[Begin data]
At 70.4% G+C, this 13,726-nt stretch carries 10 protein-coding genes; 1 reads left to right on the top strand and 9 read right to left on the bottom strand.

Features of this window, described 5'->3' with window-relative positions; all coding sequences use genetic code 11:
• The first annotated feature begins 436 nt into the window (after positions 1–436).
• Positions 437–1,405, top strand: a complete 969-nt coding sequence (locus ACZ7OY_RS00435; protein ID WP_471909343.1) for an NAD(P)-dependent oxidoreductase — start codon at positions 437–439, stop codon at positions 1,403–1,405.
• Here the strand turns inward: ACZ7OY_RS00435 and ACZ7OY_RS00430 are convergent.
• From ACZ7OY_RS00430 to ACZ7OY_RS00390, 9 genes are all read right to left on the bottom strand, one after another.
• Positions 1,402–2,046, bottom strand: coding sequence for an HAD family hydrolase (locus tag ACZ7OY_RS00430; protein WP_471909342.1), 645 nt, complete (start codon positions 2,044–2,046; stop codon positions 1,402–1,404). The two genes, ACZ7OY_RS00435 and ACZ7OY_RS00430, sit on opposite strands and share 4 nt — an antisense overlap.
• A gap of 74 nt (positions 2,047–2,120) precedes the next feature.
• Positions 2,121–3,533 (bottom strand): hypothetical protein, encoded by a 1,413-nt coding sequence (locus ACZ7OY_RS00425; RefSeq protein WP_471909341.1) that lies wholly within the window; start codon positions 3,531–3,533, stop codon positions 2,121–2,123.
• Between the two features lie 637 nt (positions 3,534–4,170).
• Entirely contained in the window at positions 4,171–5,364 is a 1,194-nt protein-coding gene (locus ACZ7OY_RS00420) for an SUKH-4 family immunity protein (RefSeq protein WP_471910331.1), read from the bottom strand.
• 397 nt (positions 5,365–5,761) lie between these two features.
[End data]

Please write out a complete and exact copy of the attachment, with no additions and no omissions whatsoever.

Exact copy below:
At 70.4% G+C, this 13,726-nt stretch carries 10 protein-coding genes; 1 reads left to right on the top strand and 9 read right to left on the bottom strand.

Features of this window, described 5'->3' with window-relative positions; all coding sequences use genetic code 11:
• The first annotated feature begins 436 nt into the window (after positions 1–436).
• Positions 437–1,405, top strand: a complete 969-nt coding sequence (locus ACZ7OY_RS00435; protein ID WP_471909343.1) for an NAD(P)-dependent oxidoreductase — start codon at positions 437–439, stop codon at positions 1,403–1,405.
• Here the strand turns inward: ACZ7OY_RS00435 and ACZ7OY_RS00430 are convergent.
• From ACZ7OY_RS00430 to ACZ7OY_RS00390, 9 genes are all read right to left on the bottom strand, one after another.
• Positions 1,402–2,046, bottom strand: coding sequence for an HAD family hydrolase (locus tag ACZ7OY_RS00430; protein WP_471909342.1), 645 nt, complete (start codon positions 2,044–2,046; stop codon positions 1,402–1,404). The two genes, ACZ7OY_RS00435 and ACZ7OY_RS00430, sit on opposite strands and share 4 nt — an antisense overlap.
• A gap of 74 nt (positions 2,047–2,120) precedes the next feature.
• Positions 2,121–3,533 (bottom strand): hypothetical protein, encoded by a 1,413-nt coding sequence (locus ACZ7OY_RS00425; RefSeq protein WP_471909341.1) that lies wholly within the window; start codon positions 3,531–3,533, stop codon positions 2,121–2,123.
• Between the two features lie 637 nt (positions 3,534–4,170).
• Entirely contained in the window at positions 4,171–5,364 is a 1,194-nt protein-coding gene (locus ACZ7OY_RS00420) for an SUKH-4 family immunity protein (RefSeq protein WP_471910331.1), read from the bottom strand.
• 397 nt (positions 5,365–5,761) lie between these two features.